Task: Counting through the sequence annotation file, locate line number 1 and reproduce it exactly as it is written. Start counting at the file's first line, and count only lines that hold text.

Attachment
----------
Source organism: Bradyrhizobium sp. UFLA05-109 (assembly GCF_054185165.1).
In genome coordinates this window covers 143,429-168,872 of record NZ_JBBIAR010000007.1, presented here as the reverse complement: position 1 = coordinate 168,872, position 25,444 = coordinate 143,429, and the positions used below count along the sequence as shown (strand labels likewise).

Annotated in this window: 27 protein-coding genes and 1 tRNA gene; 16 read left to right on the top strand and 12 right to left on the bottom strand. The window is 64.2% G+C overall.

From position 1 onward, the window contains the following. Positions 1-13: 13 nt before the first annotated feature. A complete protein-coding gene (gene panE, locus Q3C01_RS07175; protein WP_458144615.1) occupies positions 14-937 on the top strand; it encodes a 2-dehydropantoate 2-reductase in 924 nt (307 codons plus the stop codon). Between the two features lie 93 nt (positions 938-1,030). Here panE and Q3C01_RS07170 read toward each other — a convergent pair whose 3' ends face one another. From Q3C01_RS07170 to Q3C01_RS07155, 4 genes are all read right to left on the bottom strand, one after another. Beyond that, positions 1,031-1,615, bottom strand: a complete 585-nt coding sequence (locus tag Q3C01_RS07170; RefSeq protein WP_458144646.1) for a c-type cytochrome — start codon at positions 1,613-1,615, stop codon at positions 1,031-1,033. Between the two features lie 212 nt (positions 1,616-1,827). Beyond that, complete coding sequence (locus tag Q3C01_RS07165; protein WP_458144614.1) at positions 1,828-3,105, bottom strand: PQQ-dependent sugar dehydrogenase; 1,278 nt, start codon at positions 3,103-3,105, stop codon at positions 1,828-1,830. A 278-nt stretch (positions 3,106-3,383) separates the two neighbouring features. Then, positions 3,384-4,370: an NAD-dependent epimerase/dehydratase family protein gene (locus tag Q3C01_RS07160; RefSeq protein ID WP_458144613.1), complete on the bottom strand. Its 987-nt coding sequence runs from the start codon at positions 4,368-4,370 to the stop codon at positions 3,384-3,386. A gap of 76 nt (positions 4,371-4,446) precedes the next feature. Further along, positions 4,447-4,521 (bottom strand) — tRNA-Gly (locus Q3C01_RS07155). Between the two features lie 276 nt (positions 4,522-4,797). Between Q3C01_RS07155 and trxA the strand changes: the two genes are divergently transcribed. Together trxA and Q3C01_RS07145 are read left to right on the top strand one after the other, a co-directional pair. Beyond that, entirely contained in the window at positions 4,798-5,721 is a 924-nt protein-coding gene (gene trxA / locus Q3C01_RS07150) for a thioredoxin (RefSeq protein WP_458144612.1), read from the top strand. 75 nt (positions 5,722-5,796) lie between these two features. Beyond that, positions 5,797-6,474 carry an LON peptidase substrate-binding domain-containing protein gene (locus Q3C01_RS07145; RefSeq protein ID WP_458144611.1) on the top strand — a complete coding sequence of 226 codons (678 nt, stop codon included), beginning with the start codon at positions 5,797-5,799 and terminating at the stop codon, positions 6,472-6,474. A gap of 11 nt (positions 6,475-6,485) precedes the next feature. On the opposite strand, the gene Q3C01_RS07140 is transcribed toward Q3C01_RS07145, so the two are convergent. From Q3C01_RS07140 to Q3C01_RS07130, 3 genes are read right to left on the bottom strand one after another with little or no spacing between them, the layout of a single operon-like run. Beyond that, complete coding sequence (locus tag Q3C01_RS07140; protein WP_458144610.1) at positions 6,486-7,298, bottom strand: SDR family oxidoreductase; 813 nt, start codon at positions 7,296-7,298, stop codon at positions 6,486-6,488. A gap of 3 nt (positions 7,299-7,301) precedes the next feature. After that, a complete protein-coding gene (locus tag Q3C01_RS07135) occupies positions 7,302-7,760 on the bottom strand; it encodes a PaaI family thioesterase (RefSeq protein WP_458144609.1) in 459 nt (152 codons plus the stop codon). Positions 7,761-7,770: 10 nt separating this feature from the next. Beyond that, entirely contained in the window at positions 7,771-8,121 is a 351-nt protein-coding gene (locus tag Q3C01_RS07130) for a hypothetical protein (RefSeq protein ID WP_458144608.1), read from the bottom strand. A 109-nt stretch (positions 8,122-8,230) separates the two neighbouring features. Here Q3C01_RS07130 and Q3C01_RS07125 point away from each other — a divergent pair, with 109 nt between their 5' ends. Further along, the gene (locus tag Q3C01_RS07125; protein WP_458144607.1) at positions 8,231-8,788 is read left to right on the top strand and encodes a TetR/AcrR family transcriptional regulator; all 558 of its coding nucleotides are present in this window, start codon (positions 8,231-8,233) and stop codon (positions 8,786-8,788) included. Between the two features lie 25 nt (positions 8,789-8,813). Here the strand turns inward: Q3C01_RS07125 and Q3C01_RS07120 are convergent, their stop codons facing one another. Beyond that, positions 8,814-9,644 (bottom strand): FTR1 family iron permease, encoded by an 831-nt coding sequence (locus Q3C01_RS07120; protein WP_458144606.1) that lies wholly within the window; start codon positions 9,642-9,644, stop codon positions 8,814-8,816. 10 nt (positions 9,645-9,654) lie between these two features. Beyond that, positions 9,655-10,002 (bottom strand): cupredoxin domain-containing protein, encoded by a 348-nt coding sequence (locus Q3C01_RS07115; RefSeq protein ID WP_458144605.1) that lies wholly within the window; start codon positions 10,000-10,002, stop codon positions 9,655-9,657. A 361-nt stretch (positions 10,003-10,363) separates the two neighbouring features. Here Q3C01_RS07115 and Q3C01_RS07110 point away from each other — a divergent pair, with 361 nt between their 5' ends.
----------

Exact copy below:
Source organism: Bradyrhizobium sp. UFLA05-109 (assembly GCF_054185165.1).